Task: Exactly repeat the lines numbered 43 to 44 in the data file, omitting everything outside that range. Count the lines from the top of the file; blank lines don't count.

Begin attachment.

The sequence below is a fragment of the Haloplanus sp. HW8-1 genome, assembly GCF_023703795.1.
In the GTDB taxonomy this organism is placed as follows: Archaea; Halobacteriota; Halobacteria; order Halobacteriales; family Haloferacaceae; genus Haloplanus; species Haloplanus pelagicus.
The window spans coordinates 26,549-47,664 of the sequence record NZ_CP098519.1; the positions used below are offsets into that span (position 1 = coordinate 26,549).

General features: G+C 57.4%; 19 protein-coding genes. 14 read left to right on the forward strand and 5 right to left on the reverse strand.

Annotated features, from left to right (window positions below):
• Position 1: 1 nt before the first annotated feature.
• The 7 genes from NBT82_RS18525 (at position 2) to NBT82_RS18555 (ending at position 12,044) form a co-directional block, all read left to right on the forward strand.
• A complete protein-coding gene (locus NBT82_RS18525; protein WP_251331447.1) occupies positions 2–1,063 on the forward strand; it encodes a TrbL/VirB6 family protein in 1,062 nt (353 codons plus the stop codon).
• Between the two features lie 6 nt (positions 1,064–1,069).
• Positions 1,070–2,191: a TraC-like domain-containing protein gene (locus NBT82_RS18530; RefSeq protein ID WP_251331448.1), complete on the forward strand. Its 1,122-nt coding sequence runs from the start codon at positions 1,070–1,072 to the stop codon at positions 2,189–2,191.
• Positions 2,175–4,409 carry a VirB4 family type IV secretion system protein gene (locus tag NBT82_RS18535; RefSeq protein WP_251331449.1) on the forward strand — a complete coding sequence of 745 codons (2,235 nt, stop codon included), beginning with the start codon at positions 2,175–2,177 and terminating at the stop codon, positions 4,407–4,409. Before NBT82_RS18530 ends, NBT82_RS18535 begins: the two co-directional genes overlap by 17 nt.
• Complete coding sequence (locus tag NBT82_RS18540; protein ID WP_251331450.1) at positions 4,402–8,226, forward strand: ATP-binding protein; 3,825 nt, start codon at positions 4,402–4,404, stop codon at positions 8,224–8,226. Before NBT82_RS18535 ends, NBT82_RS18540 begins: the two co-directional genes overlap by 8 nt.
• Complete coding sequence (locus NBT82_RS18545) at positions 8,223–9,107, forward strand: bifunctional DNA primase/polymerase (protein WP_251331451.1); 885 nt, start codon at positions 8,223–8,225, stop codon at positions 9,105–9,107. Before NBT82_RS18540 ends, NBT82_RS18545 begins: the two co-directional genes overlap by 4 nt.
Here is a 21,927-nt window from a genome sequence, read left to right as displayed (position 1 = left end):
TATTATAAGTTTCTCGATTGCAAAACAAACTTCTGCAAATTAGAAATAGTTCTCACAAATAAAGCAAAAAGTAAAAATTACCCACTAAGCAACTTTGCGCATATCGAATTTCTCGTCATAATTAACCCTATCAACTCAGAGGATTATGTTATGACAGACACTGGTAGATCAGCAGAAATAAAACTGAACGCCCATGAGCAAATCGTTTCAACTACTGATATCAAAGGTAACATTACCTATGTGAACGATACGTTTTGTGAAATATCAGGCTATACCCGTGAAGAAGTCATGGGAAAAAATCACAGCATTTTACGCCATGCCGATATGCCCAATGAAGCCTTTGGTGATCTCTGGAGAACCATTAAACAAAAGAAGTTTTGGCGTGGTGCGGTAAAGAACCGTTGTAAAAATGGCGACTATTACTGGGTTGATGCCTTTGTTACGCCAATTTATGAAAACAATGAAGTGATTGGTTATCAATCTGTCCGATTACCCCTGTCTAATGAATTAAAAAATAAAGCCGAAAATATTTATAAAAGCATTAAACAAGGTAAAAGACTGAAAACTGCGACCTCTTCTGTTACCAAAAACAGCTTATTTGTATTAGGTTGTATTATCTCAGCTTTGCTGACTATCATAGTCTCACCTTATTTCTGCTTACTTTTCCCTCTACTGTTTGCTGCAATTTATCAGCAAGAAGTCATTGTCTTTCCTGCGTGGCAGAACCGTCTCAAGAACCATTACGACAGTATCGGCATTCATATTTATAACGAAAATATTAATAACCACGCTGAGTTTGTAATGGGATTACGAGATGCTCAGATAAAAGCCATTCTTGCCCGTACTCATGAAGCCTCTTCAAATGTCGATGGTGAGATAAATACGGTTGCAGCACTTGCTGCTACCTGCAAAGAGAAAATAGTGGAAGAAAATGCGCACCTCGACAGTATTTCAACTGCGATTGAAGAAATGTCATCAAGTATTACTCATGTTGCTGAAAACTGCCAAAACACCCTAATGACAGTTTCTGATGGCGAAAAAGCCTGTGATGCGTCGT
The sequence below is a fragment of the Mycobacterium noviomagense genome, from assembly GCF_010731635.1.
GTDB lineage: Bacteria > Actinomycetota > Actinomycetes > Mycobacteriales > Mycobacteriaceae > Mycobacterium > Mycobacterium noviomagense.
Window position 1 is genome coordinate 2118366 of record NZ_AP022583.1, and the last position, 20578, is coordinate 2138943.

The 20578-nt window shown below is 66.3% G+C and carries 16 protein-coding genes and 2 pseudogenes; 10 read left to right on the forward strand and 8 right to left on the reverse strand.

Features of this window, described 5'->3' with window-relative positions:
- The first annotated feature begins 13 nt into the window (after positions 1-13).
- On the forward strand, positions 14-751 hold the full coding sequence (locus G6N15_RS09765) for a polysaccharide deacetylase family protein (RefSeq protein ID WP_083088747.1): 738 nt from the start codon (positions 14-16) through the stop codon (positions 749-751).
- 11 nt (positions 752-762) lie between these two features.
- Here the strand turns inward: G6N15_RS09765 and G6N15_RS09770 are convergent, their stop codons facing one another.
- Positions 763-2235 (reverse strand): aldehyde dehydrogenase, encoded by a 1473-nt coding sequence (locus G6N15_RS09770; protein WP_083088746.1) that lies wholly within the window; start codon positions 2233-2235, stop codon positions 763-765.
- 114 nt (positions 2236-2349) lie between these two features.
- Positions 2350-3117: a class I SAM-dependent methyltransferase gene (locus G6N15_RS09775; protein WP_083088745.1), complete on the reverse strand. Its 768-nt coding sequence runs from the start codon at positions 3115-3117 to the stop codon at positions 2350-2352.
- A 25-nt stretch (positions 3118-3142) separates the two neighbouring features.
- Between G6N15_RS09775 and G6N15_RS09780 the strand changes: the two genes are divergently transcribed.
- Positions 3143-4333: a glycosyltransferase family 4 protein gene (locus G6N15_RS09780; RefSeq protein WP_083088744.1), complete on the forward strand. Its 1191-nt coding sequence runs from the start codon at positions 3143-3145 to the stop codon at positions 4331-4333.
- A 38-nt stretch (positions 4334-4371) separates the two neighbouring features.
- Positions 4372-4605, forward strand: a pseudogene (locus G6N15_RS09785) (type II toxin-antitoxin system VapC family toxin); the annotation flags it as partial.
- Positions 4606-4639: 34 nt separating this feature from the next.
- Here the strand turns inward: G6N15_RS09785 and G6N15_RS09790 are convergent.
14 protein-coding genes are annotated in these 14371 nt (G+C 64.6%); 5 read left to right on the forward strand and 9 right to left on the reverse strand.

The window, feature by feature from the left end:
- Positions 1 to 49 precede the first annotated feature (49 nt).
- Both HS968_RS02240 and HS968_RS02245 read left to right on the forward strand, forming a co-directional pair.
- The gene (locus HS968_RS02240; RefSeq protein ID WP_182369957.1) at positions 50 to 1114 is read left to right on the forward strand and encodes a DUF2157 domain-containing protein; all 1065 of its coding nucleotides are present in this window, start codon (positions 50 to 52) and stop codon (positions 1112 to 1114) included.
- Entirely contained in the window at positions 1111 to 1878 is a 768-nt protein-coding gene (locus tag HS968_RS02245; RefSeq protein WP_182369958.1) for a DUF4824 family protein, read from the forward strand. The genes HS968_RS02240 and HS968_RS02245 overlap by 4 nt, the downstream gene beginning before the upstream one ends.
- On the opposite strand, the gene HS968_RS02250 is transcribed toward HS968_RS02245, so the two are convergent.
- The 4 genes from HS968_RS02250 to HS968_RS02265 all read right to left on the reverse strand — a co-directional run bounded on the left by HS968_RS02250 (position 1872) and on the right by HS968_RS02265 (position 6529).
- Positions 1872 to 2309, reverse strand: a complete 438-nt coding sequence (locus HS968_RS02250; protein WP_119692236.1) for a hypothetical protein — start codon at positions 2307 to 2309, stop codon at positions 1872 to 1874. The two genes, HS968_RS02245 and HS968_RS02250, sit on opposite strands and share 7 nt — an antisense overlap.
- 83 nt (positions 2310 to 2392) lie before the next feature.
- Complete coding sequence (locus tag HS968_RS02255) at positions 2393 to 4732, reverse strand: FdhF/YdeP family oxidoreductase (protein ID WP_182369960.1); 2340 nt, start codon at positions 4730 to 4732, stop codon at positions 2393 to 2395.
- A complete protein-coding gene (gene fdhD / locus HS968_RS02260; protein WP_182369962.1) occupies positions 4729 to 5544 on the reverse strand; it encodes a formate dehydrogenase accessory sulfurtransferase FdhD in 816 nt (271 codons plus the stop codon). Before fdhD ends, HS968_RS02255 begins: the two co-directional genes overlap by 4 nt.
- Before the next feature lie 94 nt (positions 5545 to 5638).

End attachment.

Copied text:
- Positions 1872 to 2309, reverse strand: a complete 438-nt coding sequence (locus HS968_RS02250; protein WP_119692236.1) for a hypothetical protein — start codon at positions 2307 to 2309, stop codon at positions 1872 to 1874. The two genes, HS968_RS02245 and HS968_RS02250, sit on opposite strands and share 7 nt — an antisense overlap.
- 83 nt (positions 2310 to 2392) lie before the next feature.